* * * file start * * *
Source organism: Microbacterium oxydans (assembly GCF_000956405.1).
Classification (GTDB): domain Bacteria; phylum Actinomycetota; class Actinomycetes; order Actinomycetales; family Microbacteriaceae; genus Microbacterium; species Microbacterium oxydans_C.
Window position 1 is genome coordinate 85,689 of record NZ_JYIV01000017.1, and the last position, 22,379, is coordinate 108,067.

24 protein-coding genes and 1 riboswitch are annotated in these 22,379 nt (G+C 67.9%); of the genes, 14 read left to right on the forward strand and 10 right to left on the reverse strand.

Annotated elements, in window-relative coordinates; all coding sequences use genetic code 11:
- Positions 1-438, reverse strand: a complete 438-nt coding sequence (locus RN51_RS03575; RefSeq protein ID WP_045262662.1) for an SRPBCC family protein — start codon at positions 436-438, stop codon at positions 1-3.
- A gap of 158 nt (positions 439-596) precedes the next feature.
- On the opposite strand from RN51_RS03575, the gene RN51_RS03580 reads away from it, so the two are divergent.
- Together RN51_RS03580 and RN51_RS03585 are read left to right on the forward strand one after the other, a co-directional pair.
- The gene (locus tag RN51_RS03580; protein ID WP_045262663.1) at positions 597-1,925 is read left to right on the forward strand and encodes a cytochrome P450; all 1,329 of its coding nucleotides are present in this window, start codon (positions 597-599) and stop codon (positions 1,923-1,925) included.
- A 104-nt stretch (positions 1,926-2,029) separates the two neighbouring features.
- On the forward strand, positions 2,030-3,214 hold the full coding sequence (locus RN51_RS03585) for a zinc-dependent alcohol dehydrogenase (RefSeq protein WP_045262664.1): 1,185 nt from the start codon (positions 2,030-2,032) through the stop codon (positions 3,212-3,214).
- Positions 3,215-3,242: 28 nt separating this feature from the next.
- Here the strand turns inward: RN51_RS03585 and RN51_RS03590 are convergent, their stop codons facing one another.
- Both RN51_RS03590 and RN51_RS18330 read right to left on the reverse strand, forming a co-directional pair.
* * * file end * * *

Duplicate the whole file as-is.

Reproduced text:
Source organism: Microbacterium oxydans (assembly GCF_000956405.1).
Classification (GTDB): domain Bacteria; phylum Actinomycetota; class Actinomycetes; order Actinomycetales; family Microbacteriaceae; genus Microbacterium; species Microbacterium oxydans_C.
Window position 1 is genome coordinate 85,689 of record NZ_JYIV01000017.1, and the last position, 22,379, is coordinate 108,067.

24 protein-coding genes and 1 riboswitch are annotated in these 22,379 nt (G+C 67.9%); of the genes, 14 read left to right on the forward strand and 10 right to left on the reverse strand.

Annotated elements, in window-relative coordinates; all coding sequences use genetic code 11:
- Positions 1-438, reverse strand: a complete 438-nt coding sequence (locus RN51_RS03575; RefSeq protein ID WP_045262662.1) for an SRPBCC family protein — start codon at positions 436-438, stop codon at positions 1-3.
- A gap of 158 nt (positions 439-596) precedes the next feature.
- On the opposite strand from RN51_RS03575, the gene RN51_RS03580 reads away from it, so the two are divergent.
- Together RN51_RS03580 and RN51_RS03585 are read left to right on the forward strand one after the other, a co-directional pair.
- The gene (locus tag RN51_RS03580; protein ID WP_045262663.1) at positions 597-1,925 is read left to right on the forward strand and encodes a cytochrome P450; all 1,329 of its coding nucleotides are present in this window, start codon (positions 597-599) and stop codon (positions 1,923-1,925) included.
- A 104-nt stretch (positions 1,926-2,029) separates the two neighbouring features.
- On the forward strand, positions 2,030-3,214 hold the full coding sequence (locus RN51_RS03585) for a zinc-dependent alcohol dehydrogenase (RefSeq protein WP_045262664.1): 1,185 nt from the start codon (positions 2,030-2,032) through the stop codon (positions 3,212-3,214).
- Positions 3,215-3,242: 28 nt separating this feature from the next.
- Here the strand turns inward: RN51_RS03585 and RN51_RS03590 are convergent, their stop codons facing one another.
- Both RN51_RS03590 and RN51_RS18330 read right to left on the reverse strand, forming a co-directional pair.